It's easy to get people revved up and watch them "bring it" for a practice. But the practice after that? And the week after that? And the month after that? It's like a light switch gets turned off and it takes someone else to turn it on for them.

Why wait for someone else to turn your switch on?

Monday, November 22, 2010

Soloing, part 2: Emoting

Do you smile when you solo? Why or why not? Do you kiai when you solo? Do you look ahead like a laser or scan the crowd to make eye contact?

One thing that can change an ordinary solo into a truly memorable one happens from the audience's perspective. When you emote, when you truly put meaning behind your solo, it shows.

I see people soloing and I can tell they're thinking - and the thinking often translates into a blank look. It's really hard to make someone doing this look happy when they're soloing for more than a few seconds - they'll usually smile out of embarrassment but then the smile fades and blank comes back.

It's not always easy to take a step backwards, but if you want to really sell that solo to your audience, practice by making it simpler and focusing on what it is you want to try. It might feel weird to think about smiling while you solo, but it gets easier pretty quickly. Or maybe you can try to punctuate your solos with kiai - so play simple patterns and think about when you can really project one.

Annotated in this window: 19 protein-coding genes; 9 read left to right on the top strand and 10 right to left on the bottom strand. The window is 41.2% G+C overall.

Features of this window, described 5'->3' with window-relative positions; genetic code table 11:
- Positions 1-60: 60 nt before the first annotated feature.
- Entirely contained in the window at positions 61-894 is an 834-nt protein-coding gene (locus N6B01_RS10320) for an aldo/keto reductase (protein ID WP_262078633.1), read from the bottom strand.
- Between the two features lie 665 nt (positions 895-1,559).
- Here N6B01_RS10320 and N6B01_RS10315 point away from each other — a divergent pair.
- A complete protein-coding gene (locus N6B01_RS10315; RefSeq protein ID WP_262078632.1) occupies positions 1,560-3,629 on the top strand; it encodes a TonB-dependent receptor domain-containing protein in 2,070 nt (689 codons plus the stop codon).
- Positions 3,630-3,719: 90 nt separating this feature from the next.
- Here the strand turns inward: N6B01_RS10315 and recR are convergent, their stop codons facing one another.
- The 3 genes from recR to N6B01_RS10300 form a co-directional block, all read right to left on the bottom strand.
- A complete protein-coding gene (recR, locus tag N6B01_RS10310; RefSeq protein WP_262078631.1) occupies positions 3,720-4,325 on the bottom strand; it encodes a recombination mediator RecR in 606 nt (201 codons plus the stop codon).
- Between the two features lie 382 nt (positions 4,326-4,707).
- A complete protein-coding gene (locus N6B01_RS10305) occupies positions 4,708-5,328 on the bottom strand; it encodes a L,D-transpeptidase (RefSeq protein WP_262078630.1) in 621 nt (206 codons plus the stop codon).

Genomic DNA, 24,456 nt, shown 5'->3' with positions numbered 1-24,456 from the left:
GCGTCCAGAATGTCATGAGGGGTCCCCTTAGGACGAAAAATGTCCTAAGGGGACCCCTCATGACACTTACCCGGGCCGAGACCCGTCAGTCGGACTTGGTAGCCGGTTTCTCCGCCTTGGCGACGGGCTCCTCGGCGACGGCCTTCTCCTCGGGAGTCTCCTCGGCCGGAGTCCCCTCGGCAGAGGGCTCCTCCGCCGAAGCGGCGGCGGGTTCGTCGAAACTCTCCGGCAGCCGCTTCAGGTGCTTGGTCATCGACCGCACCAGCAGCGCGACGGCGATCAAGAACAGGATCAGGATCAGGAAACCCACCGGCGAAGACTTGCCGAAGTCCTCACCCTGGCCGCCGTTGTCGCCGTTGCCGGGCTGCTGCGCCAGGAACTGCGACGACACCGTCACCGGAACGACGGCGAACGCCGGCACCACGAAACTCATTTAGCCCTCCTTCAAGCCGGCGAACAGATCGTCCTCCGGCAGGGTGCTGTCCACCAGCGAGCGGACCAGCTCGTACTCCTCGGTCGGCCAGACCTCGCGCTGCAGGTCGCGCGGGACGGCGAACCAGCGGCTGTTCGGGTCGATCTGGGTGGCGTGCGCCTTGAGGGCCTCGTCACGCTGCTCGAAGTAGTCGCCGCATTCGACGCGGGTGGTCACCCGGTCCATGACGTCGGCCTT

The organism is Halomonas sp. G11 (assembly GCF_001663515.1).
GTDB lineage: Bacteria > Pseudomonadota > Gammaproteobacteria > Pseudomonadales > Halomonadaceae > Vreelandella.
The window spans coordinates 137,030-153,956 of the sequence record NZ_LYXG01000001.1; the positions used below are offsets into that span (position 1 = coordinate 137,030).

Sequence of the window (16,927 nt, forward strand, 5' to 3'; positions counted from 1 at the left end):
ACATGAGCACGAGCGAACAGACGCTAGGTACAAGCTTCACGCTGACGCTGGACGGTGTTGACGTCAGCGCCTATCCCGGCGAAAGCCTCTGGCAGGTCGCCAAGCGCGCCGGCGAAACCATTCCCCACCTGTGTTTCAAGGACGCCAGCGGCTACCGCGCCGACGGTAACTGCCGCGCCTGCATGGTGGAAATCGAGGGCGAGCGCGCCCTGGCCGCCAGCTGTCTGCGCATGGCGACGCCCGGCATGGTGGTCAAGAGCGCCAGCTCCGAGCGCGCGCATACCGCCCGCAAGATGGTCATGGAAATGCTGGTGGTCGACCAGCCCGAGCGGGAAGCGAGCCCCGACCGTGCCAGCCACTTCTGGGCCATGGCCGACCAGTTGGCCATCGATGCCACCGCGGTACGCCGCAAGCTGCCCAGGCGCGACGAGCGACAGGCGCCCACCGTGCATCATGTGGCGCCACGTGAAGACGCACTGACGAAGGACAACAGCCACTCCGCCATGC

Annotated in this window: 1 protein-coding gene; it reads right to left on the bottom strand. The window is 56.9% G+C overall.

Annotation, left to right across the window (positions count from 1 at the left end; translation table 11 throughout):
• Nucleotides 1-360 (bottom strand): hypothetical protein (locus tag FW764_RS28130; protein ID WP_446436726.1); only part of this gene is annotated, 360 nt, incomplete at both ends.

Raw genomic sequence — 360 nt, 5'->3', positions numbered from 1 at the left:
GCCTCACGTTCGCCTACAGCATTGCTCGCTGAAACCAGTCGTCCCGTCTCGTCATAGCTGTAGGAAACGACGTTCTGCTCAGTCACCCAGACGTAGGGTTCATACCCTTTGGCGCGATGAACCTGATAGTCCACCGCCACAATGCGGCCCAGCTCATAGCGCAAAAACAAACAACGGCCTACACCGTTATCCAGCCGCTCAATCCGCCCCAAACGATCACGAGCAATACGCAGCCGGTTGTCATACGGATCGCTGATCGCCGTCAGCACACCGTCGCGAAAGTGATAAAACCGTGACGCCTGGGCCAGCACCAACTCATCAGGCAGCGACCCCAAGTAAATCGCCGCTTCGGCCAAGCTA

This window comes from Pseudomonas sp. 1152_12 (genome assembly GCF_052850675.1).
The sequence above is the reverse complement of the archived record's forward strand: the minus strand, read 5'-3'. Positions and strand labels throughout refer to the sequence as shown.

There are more levels you can take this idea to, such as more complex emotions than "happy" - like "confident", "strong", "playful", etc. You can also make your kiai a musical part of your solo as well, filling in gaps or adding to syncopation. But don't worry about that until you're comfortable doing the basics!

When you solo, you're the focal point of the group, the song, for a short period of time. You want the audience to enjoy it as much as you are, and with something as simple as a smile or eye contact, you make that happen!

Thursday, November 18, 2010


It's easy enough to say that efficient breathing will help your endurance, but it's very common for people to hold their breath during strenuous activity - like martial arts or taiko - keeping in unneeded tension.

In both arts, simple motions are done in one breath. A lunging punch or a single drum hit is done on the exhale, which comes pretty easily. But what happens when you have to throw a combination of techniques, or play a series of rapid notes? Where do you breathe?

I'm not going to be able to give "the answer" to that because it really depends on what you're doing and who you are. The reason for this post is to bring awareness of your breathing and give you some things to think about.

If you get a chance, try these:
  • Do a long sequence of moves slowly (like a kata or a song) while holding your breaths.
  • Do the same sequence, but concentrate on even breathing that doesn't fluctuate. Deep breaths in and out.